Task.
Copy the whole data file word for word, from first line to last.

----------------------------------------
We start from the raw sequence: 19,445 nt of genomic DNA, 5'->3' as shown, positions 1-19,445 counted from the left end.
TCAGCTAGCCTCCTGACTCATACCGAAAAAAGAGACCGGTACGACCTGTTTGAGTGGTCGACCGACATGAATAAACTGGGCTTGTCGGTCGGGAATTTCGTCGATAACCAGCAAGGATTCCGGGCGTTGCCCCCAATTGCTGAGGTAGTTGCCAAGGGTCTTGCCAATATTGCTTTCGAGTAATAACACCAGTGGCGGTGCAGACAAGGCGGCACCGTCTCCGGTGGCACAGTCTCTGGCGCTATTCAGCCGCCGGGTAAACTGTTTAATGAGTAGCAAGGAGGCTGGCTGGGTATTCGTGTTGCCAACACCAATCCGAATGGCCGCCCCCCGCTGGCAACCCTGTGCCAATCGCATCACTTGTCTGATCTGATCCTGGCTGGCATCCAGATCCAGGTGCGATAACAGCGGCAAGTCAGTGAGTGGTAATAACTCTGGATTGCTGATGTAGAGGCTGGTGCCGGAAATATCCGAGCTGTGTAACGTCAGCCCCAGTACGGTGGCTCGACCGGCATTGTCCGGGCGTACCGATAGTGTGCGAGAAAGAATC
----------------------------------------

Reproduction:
We start from the raw sequence: 19,445 nt of genomic DNA, 5'->3' as shown, positions 1-19,445 counted from the left end.
TCAGCTAGCCTCCTGACTCATACCGAAAAAAGAGACCGGTACGACCTGTTTGAGTGGTCGACCGACATGAATAAACTGGGCTTGTCGGTCGGGAATTTCGTCGATAACCAGCAAGGATTCCGGGCGTTGCCCCCAATTGCTGAGGTAGTTGCCAAGGGTCTTGCCAATATTGCTTTCGAGTAATAACACCAGTGGCGGTGCAGACAAGGCGGCACCGTCTCCGGTGGCACAGTCTCTGGCGCTATTCAGCCGCCGGGTAAACTGTTTAATGAGTAGCAAGGAGGCTGGCTGGGTATTCGTGTTGCCAACACCAATCCGAATGGCCGCCCCCCGCTGGCAACCCTGTGCCAATCGCATCACTTGTCTGATCTGATCCTGGCTGGCATCCAGATCCAGGTGCGATAACAGCGGCAAGTCAGTGAGTGGTAATAACTCTGGATTGCTGATGTAGAGGCTGGTGCCGGAAATATCCGAGCTGTGTAACGTCAGCCCCAGTACGGTGGCTCGACCGGCATTGTCCGGGCGTACCGATAGTGTGCGAGAAAGAATC